You are getting married and have decided to change your surname. It all sounds good and well, you’ll now be able to start your life together as a family with the same name, but you’re probably wondering one thing – How do you change your last name? I mean, you can’t just start using another name, can you? What’s the process and how do you do it?
There are a couple of ways to change your last name when you get married. One of them is super-easy and you can do it without too much trouble. The other way is kind of a pain and takes extra time and money. Which is why it’s fantastic that you’re reading the blog. Now you can do it the easy way and save yourself the hassle.
First Things You Need to Do to Change Your Surname
Now, this is just for people who got married, but once you sign your marriage license with your new name, you’ve got the document you need to start changing everything.
What do we mean by everything? We mean all of the following and more. Just remember to carry around that original marriage license or a certified copy for proof.
- Your Social Security card will need to be updated but you can just visit their website and request a name change application.
- Your Driver’s License obviously need to be changed and it’s best to visit your local offices in person.
- Have any bank accounts and other financial institutions that need to be notified of your name change? They’ll all want copies of the marriage license, maybe your driver’s license and social security card, and they’ll have forms for you to complete.
- Passports need to be updated.
- Credit cards need to be notified of the name change, your major ones and your store ones.
Also, Take into Consideration
- Bills and other regular statements that you get will need to know your name has changed.
- Medical offices – doctors, dentists, chiropractors, podiatrists, whomever you see needs to be updated.
- Gym memberships and other clubs you belong to.
- Your work and your HR department, who will probably take care of your insurance if it’s through work for you but just for good measure…
- Insurances, not just health insurance but your car insurance, homeowners, and anything else you have insured.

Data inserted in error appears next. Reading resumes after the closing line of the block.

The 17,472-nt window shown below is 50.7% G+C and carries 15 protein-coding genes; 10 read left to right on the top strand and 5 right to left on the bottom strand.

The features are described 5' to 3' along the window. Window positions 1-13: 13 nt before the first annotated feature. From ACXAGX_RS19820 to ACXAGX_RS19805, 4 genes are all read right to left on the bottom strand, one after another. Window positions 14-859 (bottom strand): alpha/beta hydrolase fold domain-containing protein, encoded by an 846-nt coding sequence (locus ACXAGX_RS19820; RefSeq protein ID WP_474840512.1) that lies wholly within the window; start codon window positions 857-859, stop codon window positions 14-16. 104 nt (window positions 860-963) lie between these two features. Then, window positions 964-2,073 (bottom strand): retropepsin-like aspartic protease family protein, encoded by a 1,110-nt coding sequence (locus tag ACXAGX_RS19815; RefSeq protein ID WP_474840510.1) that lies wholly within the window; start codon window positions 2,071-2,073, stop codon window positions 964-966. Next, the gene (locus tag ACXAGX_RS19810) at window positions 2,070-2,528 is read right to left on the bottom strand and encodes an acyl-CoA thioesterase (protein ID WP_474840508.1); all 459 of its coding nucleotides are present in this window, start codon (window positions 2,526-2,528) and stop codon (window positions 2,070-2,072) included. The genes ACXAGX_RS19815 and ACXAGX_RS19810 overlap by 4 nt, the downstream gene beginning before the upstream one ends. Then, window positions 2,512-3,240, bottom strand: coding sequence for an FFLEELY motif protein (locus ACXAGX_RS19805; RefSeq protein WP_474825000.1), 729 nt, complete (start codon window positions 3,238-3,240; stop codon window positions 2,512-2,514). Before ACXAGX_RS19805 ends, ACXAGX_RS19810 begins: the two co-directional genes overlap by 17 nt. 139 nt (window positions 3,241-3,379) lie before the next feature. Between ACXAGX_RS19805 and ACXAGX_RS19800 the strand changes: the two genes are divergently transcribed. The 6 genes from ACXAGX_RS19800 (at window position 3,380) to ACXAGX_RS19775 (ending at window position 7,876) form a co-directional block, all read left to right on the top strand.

- Don’t forget your email. Is your email address attached to your last name in any way? Well, it’s time to change that, too.
There are Companies that Make The Process Easier
Here’s the bad news – that’s the easy way to change your name, it’s halfway there once you sign that marriage license but you still have to contact every place your old name was attached and let them know of the change. As if planning you wedding wasn’t hard enough – right?
The Hard Way to Change Your Name
Most of the time a last name is an easy change in a marriage because both people are signing the certificate and there’s not a lot of variation in the way it’s done. Most of the time. Sometimes there can be a hitch and you’ll have to petition the court for a name change.
Summing Up How to Change Your Surname
Check out what the requirements are in your region because they do differ, but most of them include the following steps:
- Fill out a name change order
- File your forms with the court clerk and pay a filing fee
- Go to court at your appointed time and stand before the judge
- Advertise your new name in the newspaper
This process takes at least a few weeks and can take a couple of months, depending on the court backlog where you live. You’ll find there are a few different fees attached and there is a lot of jumping through hoops. But once you get that court decree, you then get to start at the “easy” stage and begin notifying everyone of your name change.
If you’re going to have a destination wedding, you might be wondering how to handle your passport and name change – will you have a different last name when you return? We’ve got all of your answers – just connect with us at Bella Honeymoons.
Kristin Kizer is an award-winning writer, television and documentary producer, and content specialist who has worked on a wide variety of written, broadcast, and electronic publications. A former writer/producer for The Discovery Channel, she is now a freelance writer for Bella Honeymoons Destination Weddings.